Kigali, February 22, 2010 (FH) - A widely known traditional healer, Epaphrodite Nzeyimana, and a 88-year old male nurse, Barnabé Rwanyabugigira, were both sentenced on Sunday to 30 years in prison for their role in the 1994 genocide.

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According to Radio Rwanda, Epaphrodite Nzeyimana's judgment was meted out by a Gacaca court from Kigali which had relocated for this rehearing trial to Kamonyi district (Central Rwanda).

The healer was found guilty of genocide, of organizing meetings inciting to commit genocide, and of complicity in several murders in Kamonyi district.

He had been acquitted last year on appeal but the plaintiffs had been granted the right to a rehearing trial.

Nzeyimana disappeared from his home after the genocide but was discovered years later in Muhanga district (South of Rwanda) where he was living under a new name - Isodore Mahoro - and practicing a new profession, as traditional healer.

He became famous overnight, in 2005, when he publicly claimed he had found a remedy against AIDS. Patients from all over Rwanda flocked to his compound thus turned into a crowded make-shift hospital.

Also on Sunday, another Gacaca court in Kamonyi district confirmed on appeal the sentence of 30 years' term which had been handed down in December 2009 against Barnabé Rwanyabugigira.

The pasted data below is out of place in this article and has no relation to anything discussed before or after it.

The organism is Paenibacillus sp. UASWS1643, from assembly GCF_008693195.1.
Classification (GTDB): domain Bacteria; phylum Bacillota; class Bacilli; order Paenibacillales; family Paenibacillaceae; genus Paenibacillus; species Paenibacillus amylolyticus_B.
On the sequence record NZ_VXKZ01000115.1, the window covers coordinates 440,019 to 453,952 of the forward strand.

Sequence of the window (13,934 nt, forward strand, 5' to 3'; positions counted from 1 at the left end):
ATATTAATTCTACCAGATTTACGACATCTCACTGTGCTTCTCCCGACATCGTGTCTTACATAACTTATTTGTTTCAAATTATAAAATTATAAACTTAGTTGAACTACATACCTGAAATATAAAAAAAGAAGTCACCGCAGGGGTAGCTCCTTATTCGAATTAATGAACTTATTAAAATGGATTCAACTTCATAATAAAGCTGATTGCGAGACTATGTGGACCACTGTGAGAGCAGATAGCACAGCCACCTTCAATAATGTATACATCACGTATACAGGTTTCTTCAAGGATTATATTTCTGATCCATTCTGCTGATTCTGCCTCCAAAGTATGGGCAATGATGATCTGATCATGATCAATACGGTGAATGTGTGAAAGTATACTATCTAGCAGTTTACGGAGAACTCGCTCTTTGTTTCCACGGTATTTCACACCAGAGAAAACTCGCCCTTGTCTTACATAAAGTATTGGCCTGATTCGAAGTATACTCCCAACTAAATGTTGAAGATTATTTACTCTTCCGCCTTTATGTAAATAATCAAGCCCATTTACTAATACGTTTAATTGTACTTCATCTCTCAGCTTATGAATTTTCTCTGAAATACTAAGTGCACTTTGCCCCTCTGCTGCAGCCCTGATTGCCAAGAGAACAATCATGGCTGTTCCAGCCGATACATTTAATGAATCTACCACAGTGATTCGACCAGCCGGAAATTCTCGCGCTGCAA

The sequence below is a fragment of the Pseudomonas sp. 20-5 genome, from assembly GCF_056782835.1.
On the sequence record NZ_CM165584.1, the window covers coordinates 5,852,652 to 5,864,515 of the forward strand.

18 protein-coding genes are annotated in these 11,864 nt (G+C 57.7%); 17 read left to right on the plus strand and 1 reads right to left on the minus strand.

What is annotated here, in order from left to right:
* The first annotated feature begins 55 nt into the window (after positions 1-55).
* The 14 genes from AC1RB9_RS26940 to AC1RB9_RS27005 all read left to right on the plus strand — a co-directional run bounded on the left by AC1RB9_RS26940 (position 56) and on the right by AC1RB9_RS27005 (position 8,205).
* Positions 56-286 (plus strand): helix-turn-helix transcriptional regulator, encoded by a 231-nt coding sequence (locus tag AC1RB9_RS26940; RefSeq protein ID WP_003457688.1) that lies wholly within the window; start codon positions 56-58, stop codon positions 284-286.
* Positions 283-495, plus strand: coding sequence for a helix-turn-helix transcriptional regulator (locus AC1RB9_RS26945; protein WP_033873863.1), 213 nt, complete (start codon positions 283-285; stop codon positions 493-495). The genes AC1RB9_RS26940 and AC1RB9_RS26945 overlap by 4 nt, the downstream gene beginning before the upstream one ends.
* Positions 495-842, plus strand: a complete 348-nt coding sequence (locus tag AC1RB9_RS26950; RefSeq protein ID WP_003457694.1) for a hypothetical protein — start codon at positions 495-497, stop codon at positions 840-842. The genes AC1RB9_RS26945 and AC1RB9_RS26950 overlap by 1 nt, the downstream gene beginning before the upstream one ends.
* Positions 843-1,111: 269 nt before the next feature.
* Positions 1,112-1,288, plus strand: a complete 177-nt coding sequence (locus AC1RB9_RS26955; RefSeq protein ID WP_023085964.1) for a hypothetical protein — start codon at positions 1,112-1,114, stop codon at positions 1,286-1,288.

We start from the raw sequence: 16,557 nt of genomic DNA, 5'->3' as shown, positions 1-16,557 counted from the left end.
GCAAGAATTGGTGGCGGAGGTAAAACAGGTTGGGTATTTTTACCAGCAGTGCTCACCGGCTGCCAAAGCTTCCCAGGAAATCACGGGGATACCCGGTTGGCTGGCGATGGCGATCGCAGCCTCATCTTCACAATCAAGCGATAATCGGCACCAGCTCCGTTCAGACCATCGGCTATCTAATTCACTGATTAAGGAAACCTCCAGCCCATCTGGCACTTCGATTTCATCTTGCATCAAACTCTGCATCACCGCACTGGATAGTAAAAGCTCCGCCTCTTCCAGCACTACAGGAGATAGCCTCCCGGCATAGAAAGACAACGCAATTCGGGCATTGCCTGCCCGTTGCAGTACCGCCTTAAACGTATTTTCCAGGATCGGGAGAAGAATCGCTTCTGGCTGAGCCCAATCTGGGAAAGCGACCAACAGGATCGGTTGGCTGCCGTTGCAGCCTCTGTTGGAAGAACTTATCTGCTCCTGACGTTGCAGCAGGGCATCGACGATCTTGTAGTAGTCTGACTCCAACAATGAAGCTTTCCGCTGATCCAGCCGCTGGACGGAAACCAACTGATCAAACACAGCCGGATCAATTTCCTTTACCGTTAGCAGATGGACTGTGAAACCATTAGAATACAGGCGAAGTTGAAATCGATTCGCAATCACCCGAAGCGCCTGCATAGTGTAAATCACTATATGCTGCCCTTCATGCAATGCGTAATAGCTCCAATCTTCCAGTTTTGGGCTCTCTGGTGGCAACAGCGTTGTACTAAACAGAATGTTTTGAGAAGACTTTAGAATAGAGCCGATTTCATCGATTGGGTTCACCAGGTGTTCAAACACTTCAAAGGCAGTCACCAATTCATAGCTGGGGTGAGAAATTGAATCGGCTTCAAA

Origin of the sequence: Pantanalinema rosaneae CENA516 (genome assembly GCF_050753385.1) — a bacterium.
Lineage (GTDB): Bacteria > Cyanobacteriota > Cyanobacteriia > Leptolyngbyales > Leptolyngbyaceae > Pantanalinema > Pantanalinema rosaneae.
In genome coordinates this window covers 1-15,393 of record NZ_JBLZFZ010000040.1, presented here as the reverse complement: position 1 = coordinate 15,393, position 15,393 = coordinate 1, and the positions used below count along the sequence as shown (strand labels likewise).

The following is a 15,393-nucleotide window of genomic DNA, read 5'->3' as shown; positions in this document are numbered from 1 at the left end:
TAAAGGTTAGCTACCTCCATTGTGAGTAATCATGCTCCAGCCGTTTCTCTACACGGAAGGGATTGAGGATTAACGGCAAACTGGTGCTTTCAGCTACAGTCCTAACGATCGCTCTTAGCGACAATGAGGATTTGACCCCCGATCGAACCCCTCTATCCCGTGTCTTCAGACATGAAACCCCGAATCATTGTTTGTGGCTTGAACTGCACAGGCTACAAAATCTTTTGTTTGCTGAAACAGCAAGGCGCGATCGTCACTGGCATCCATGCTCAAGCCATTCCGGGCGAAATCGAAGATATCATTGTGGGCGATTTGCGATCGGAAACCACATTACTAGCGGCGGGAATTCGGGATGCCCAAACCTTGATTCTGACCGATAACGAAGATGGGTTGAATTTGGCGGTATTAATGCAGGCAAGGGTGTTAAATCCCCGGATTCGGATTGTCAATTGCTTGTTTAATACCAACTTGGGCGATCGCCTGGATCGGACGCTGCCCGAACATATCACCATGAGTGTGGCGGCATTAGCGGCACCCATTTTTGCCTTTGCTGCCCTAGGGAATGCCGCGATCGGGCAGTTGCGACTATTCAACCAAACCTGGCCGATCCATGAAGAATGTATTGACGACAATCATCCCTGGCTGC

A the time of the genocide, he had been responsible of the pharmacy of Remera-Rukoma Hospital, owned by the Presbyterian Church in Rwanda (PCR).

The Gacaca appeal court found him guilty of "complicity in the murder of his colleague Marie Claire Umugiraneza and of other Tutsis who had sought refuge [in the pharmacy] in 1994".

According to testimonies heard during the trial, Barnabé Rwanyabugigira had pretended that he did not know these people, and that he was unrelated to them, prior to handing them over to the killers.

On February 14, one of the convicted murderers of Marie Claire Umugiraneza, who took the stand as a witness, declared that the old man had asked his colleague to "take off the hospital smock before being killed".

The Gacaca courts, adapted from a form of Rwandan traditional justice, are tasked with trying suspected perpetrators of the 1994 Rwandan genocide which left some 800,000 people dead, according to the UN.   These village courts, whose judges are elected from the community, can hand down sentences up to life imprisonment, which is now the maximum penalty in Rwanda. They have so far tried more than a million people.


© Hirondelle News Agency